Brexit uncertainty as we approach trade deal deadline
Investors can expect more volatility in sterling and UK equity markets as the negotiations enter their final stage, says Rowan Dartington’s Guy Stephens.
The negotiated position of the Brexit Withdrawal Agreement, signed earlier this year, has been thrust into sharp focus as we get to the details of the UK’s Free Trade Agreement.
The avoidance of an Irish border for reasons of the Good Friday Peace Agreement always meant we effectively shifted that EU border to the Irish Sea. Here, customs checks and possible tariffs would have to apply between Northern Ireland and the rest of the UK, with Northern Ireland remaining more closely aligned with the EU.
The government seems to have recently concluded that this is an assault on our sovereignty such that our internal trading arrangements between the two UK regions, namely Northern Ireland and the rest of the UK, will continue to be controlled by the EU. They do have a point, but then again, this was the only way to avoid a hard border within the island of Ireland, which everybody knew when the Withdrawal Treaty was agreed.
Separate to this, the trade negotiations over the last few weeks have hit an impasse over fishing rights and state aid.
Firstly, it rankles with many that the EU will not entertain any increase in UK quotas for UK fishermen from UK waters. Prime Minister Johnson is in a difficult position here, even though this is small fry as far as UK GDP goes. He and Michael Gove have always pledged to improve this highly emotional and territorial illustration of UK sovereignty. One view is that the UK should decide and have the ability to change the fishing quotas within its own territorial waters, not the EU, after the transition period has ended. Control of UK waters is considered a fundamental feature of sovereignty and a red line.
Secondly, EU controls over the provision of state aid to industry exists because one member’s government could distort its competitive position by subsidising an industry. The EU is an economic bloc, such that all members compete on the same level playing field and benefit from preferential trade deals negotiated as one bloc, which should be far better than anything a single country could achieve. Of course, it is this belief that many Brexiteers dispute, believing that the UK can do better on its own whilst also restoring its sovereignty and saving a lot of EU subscription money in the process.
Any third country, as the UK will be when the transition period ends, would normally be free to subsidise, tax or incentivise any industry within its borders. Therefore, the argument goes, the UK should also be free to provide state aid to any industry after Brexit, whether that be through direct subsidy or tax reliefs. However, the EU has an issue with this as it sees it as a direct threat to the competitiveness of EU trade if the UK government chooses to enhance its competitive position in certain sectors through state aid. Also, if the EU chooses to impose tariffs on the UK in certain areas to protect EU trade, then the UK could offset that tariff through state aid subsidy and the EU would be powerless to protect its position.
The media is largely reporting on the emotional reaction from Brussels and some members of the UK parliament, the UK’s integrity and the fact that the UK government has admitted that this Internal Trading Bill breaches International Law as laid down by the EU Withdrawal Treaty.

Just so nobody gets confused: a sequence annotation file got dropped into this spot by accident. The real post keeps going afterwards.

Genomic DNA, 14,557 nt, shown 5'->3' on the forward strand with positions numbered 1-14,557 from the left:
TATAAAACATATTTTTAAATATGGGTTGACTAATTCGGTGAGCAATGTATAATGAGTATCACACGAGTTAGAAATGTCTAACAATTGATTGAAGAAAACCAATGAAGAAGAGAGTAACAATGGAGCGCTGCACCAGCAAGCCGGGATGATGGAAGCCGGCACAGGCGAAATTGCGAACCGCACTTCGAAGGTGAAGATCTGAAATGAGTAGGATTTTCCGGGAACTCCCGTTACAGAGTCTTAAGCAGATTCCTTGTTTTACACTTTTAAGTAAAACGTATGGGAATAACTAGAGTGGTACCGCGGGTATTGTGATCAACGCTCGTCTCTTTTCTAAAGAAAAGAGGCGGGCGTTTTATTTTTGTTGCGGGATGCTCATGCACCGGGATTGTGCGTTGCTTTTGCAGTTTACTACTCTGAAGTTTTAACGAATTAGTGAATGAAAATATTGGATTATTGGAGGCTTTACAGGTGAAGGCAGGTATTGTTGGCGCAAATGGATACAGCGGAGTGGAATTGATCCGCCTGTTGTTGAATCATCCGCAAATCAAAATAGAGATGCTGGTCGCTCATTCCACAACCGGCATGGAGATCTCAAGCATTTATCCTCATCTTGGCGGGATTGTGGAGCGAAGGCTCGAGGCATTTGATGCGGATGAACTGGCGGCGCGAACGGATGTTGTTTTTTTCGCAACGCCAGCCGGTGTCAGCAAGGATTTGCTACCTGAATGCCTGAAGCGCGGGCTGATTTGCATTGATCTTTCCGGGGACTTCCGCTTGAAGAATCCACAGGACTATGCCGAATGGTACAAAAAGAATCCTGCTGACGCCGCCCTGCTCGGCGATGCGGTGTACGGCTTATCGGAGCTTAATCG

If the Internal Bill is passed then the UK government will have the right to change its trading arrangements with Northern Ireland, which could mean the EU has to create a border between Southern and Northern Ireland to preserve the integrity of the customs union. Without this, there could be a gaping hole for trade arbitrage across the Irish border if the UK removes the customs border in the Irish Sea.
The UK government is most likely taking the view that this is not detrimental to the UK and so not our problem. The EU would therefore be responsible for preserving the integrity of their trading bloc either side of that border and therefore will have to solve the problem without compromising the Good Friday Peace Agreement. Whether this is linked to the lack of compromise with trade negotiations is unknown, but if the EU wishes to avoid this situation then the UK government must be expecting some compromise on fisheries and state aid.
None of this is doing any favours for sterling, which has weakened sharply over the last few weeks as the negotiating impasse over state aid and fishing has become apparent. This trend has increased due to the Internal Trading Bill. Neither side wants to be seen to walk away and be responsible for no-deal but then again, neither side is prepared to compromise at the moment.
If this does culminate in a no-deal Brexit, then we could see yet further weakness seen in sterling and the UK equity market. Some of the uncertainty and impact is priced into markets, and some of the recent weakness has been a reflection of the woeful COVID-19 impact on the UK economy.
For now, however, the markets seem to be assuming that a compromise free trade agreement will emerge and the UK will not impose its own backstop, which is effectively what this Internal Trading Bill puts in place.
Sterling and different areas of the UK equity market are poised to potentially move sharply lower or sharply higher during October – depending who blinks first and by how much.
Guy Stephens is Technical Investment Director at Rowan Dartington, the discretionary fund management and stockbroking arm of St. James’s Place.
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